How a Commercial Office REIT Used LEED Volume

By Patrick Leonard  
OTHER PARTS OF THIS ARTICLEPt. 1: How LEED Volume Can Help Facility ManagersPt. 2: This PagePt. 3: LEED-EBOM Certifications Outpacing LEED-New ConstructionPt. 4: USGBC Building Performance Partnership for LEED Buildings

The following example highlights how a commercial office REIT in the Mid-Atlantic region developed a business case for LEED Volume instead of a one-off strategy for obtaining certification.

Facing increasing demand for green office space from tenants (primarily government contractors), a need to reduce operating costs, and competition for market share from other commercial property owners, this REIT certified a few properties individually using the LEED for Existing Buildings: Operations and Maintenance (LEED-EBOM) rating system. These initial certifications were somewhat painful because each property management team had to feel its way through the certification process each time with inexperienced consultants. In addition, because there was no consistent path to certification, the costs were hard to predict and control.

The REIT's goal was to build on its leadership position in customer service by certifying a significant percentage of the portfolio while optimizing the cost and level of effort required to certify each building. Over a two-month period the portfolio of 269 buildings was screened against metrics including financial criteria, property management team capacity/capability and operational alignment to LEED-EBOM certification. The screening process identified 15 "leading light" buildings that defined high performance property management best practice for the REIT. (See "The REIT Screening Process for LEED Volume" below.)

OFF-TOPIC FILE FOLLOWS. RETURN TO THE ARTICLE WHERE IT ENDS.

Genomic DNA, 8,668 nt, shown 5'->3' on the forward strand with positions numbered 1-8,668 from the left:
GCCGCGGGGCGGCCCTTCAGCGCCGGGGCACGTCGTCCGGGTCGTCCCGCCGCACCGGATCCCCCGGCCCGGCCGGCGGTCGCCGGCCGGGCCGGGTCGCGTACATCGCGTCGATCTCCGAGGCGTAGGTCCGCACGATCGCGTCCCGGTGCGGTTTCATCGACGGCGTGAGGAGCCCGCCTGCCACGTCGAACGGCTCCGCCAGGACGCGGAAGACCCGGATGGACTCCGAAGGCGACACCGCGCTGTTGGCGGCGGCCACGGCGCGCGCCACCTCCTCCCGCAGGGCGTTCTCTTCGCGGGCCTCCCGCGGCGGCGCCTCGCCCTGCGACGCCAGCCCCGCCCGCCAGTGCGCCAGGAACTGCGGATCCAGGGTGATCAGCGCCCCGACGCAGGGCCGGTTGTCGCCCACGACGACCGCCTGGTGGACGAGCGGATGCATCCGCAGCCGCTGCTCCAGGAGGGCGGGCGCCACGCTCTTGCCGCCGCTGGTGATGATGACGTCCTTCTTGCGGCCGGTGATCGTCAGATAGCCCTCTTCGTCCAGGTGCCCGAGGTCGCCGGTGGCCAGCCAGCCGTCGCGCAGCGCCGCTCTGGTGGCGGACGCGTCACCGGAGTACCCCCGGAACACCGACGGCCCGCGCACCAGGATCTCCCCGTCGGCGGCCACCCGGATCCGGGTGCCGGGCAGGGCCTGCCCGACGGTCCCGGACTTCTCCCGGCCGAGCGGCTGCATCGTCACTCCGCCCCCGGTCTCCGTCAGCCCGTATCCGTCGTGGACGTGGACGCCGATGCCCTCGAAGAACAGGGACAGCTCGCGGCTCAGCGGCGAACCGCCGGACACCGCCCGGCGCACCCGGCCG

These "leading light" properties were used to determine a potential LEED Volume precertification approach and to generate estimates of level of effort, building performance improvement costs, certification fees and vendor costs. By calculating the expected returns from operating expense reductions and reduced certification costs (compared to one-off certification costs), a financial analysis of the Volume program break-even point was possible.

In this case, certifying properties through the Volume program was estimated to deliver payback after the eighth certification. Because the REIT was looking to certify at least 25 buildings, a Volume certification approach made financial sense.

— Patrick Leonard


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  posted on 1/6/2012   Article Use Policy

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